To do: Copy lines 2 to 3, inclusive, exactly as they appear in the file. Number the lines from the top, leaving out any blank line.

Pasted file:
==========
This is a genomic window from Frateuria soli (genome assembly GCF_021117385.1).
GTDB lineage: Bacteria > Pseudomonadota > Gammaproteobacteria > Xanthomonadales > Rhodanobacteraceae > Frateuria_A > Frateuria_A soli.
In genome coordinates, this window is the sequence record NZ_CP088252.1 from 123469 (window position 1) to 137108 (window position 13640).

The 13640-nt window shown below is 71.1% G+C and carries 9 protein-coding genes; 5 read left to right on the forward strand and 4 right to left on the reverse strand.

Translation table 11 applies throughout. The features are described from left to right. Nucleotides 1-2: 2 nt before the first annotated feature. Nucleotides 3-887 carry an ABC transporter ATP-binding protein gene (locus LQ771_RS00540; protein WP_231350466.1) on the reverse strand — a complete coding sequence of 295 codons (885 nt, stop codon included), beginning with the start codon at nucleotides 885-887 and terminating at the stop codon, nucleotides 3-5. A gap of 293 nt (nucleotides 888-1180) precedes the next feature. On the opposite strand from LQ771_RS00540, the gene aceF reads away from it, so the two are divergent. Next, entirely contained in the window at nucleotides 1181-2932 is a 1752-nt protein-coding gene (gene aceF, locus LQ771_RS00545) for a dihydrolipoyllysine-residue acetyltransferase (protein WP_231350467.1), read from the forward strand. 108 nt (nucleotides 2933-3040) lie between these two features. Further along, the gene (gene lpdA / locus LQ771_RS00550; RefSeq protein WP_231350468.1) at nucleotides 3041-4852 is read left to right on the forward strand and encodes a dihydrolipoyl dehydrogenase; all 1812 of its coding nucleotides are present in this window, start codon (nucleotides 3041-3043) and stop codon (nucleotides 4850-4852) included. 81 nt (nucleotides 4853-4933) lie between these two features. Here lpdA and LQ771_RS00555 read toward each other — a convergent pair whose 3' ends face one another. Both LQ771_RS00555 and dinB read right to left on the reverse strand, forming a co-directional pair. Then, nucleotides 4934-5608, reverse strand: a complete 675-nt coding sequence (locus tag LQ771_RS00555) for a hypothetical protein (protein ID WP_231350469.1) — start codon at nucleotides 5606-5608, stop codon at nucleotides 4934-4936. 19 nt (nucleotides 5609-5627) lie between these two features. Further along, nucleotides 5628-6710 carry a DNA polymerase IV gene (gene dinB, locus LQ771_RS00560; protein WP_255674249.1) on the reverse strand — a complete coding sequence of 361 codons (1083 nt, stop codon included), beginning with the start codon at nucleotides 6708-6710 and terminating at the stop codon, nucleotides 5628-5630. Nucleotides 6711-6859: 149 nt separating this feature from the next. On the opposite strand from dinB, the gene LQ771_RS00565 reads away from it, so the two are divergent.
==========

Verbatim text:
GTDB lineage: Bacteria > Pseudomonadota > Gammaproteobacteria > Xanthomonadales > Rhodanobacteraceae > Frateuria_A > Frateuria_A soli.
In genome coordinates, this window is the sequence record NZ_CP088252.1 from 123469 (window position 1) to 137108 (window position 13640).